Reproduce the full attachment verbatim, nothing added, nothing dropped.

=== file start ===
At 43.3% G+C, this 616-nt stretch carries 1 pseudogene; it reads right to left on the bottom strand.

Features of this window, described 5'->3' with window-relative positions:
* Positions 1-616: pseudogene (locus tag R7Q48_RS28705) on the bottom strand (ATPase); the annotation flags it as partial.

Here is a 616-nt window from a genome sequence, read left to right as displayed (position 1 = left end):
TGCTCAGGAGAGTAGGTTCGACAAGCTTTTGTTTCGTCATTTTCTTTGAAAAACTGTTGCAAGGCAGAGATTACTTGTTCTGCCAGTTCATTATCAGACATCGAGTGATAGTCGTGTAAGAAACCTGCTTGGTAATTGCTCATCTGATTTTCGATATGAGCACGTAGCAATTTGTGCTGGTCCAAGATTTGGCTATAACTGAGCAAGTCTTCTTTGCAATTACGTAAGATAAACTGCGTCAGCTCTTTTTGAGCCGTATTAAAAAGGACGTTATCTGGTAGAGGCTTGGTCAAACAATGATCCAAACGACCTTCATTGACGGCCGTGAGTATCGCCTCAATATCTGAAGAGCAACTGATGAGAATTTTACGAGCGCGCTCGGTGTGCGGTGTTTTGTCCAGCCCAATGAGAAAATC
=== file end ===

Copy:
At 43.3% G+C, this 616-nt stretch carries 1 pseudogene; it reads right to left on the bottom strand.

Features of this window, described 5'->3' with window-relative positions:
* Positions 1-616: pseudogene (locus tag R7Q48_RS28705) on the bottom strand (ATPase); the annotation flags it as partial.

Here is a 616-nt window from a genome sequence, read left to right as displayed (position 1 = left end):
TGCTCAGGAGAGTAGGTTCGACAAGCTTTTGTTTCGTCATTTTCTTTGAAAAACTGTTGCAAGGCAGAGATTACTTGTTCTGCCAGTTCATTATCAGACATCGAGTGATAGTCGTGTAAGAAACCTGCTTGGTAATTGCTCATCTGATTTTCGATATGAGCACGTAGCAATTTGTGCTGGTCCAAGATTTGGCTATAACTGAGCAAGTCTTCTTTGCAATTACGTAAGATAAACTGCGTCAGCTCTTTTTGAGCCGTATTAAAAAGGACGTTATCTGGTAGAGGCTTGGTCAAACAATGATCCAAACGACCTTCATTGACGGCCGTGAGTATCGCCTCAATATCTGAAGAGCAACTGATGAGAATTTTACGAGCGCGCTCGGTGTGCGGTGTTTTGTCCAGCCCAATGAGAAAATC